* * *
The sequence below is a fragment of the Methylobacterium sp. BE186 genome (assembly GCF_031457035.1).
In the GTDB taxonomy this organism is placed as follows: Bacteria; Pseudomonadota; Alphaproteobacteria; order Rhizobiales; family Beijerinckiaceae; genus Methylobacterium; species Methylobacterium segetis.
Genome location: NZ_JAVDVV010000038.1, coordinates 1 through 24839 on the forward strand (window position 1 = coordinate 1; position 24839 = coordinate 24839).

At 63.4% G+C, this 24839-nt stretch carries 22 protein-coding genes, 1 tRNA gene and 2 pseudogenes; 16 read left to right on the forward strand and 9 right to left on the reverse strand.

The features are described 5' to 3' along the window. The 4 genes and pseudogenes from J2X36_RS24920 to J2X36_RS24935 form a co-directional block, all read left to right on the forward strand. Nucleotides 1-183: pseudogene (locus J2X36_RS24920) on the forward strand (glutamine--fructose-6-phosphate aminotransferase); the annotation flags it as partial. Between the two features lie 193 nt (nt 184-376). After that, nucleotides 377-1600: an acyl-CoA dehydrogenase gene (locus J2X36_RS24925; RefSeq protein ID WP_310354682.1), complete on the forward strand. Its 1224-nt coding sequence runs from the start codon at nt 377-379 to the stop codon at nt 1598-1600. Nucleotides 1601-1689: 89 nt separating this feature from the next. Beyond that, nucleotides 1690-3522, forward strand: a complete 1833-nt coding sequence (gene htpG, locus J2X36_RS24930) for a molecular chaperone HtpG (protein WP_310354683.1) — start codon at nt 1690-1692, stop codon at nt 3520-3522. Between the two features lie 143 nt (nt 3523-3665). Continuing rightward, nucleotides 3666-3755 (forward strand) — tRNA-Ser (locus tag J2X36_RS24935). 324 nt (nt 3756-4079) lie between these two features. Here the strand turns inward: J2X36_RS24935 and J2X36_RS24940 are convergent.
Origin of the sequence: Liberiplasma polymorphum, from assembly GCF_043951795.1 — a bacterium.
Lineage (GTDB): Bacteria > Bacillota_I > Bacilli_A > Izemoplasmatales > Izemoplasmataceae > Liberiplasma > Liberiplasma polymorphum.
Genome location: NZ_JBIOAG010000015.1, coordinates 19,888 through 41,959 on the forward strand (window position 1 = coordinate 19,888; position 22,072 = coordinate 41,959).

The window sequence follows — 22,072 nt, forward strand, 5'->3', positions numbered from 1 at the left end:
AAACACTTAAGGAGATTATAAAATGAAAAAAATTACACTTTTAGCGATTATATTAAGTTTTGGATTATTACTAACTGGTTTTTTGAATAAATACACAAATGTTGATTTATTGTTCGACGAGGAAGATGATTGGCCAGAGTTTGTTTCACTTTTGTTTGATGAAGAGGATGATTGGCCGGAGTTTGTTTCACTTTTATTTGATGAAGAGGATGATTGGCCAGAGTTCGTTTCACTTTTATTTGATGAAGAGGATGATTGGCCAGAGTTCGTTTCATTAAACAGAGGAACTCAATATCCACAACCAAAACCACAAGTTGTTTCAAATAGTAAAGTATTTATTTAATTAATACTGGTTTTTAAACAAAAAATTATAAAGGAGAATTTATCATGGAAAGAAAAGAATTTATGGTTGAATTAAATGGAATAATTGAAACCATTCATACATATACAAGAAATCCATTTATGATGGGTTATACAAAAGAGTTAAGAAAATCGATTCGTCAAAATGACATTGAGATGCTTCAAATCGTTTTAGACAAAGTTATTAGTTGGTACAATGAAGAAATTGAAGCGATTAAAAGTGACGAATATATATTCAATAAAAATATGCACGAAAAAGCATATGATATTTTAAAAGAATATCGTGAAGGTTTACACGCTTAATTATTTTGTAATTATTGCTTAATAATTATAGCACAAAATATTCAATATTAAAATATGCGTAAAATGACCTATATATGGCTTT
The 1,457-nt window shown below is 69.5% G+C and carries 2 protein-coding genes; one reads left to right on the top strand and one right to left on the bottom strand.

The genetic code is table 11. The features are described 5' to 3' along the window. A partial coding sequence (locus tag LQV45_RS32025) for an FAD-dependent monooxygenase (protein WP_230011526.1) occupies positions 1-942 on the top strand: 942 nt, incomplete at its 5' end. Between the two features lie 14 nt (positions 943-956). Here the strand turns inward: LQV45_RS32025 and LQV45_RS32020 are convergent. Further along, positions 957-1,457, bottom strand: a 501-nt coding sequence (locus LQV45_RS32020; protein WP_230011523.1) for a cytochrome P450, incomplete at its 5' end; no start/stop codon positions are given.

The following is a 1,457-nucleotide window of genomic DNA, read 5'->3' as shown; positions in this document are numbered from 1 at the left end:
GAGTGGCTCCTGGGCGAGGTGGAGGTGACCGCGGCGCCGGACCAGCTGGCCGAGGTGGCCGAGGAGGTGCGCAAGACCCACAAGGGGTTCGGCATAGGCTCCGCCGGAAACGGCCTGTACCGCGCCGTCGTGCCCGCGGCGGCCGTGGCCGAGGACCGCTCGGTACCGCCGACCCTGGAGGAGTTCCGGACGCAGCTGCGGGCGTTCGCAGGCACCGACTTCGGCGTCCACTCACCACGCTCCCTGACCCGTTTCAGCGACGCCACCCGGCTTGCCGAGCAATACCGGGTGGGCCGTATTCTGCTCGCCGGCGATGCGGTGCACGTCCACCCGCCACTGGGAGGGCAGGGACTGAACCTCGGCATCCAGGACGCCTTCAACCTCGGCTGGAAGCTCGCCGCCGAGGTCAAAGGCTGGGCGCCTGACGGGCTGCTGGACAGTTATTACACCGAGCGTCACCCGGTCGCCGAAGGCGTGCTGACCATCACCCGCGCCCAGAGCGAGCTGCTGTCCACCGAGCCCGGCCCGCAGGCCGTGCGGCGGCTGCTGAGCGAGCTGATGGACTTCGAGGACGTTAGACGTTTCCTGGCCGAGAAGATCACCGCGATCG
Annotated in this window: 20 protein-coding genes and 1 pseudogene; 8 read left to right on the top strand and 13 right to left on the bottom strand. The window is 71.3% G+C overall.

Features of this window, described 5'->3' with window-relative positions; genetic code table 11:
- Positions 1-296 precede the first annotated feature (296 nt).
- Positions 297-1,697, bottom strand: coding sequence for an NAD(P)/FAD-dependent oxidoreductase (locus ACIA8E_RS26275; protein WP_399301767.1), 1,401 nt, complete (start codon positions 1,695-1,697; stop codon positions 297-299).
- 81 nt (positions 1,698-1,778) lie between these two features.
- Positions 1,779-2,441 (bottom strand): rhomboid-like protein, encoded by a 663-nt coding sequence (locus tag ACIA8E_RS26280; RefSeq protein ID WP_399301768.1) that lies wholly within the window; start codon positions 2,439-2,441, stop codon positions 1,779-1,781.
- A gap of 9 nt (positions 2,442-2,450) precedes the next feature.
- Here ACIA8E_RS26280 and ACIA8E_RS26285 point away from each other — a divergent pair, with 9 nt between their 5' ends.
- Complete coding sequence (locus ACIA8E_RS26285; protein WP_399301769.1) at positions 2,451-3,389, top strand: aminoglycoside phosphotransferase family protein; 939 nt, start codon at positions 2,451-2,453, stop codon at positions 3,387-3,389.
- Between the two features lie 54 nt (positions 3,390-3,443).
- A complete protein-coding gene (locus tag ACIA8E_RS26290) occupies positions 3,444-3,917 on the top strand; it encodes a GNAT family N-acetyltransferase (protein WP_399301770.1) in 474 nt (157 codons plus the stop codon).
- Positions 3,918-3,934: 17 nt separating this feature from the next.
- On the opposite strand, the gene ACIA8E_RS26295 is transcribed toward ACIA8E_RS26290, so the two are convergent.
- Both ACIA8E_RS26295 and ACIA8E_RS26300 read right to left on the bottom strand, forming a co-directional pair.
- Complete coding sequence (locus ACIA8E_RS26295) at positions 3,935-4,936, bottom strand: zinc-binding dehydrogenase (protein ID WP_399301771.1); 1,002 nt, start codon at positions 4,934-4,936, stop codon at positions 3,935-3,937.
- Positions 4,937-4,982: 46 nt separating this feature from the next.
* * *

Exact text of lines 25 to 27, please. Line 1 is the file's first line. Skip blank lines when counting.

- A complete protein-coding gene (locus tag ACIA8E_RS26290) occupies positions 3,444-3,917 on the top strand; it encodes a GNAT family N-acetyltransferase (protein WP_399301770.1) in 474 nt (157 codons plus the stop codon).
- Positions 3,918-3,934: 17 nt separating this feature from the next.
- On the opposite strand, the gene ACIA8E_RS26295 is transcribed toward ACIA8E_RS26290, so the two are convergent.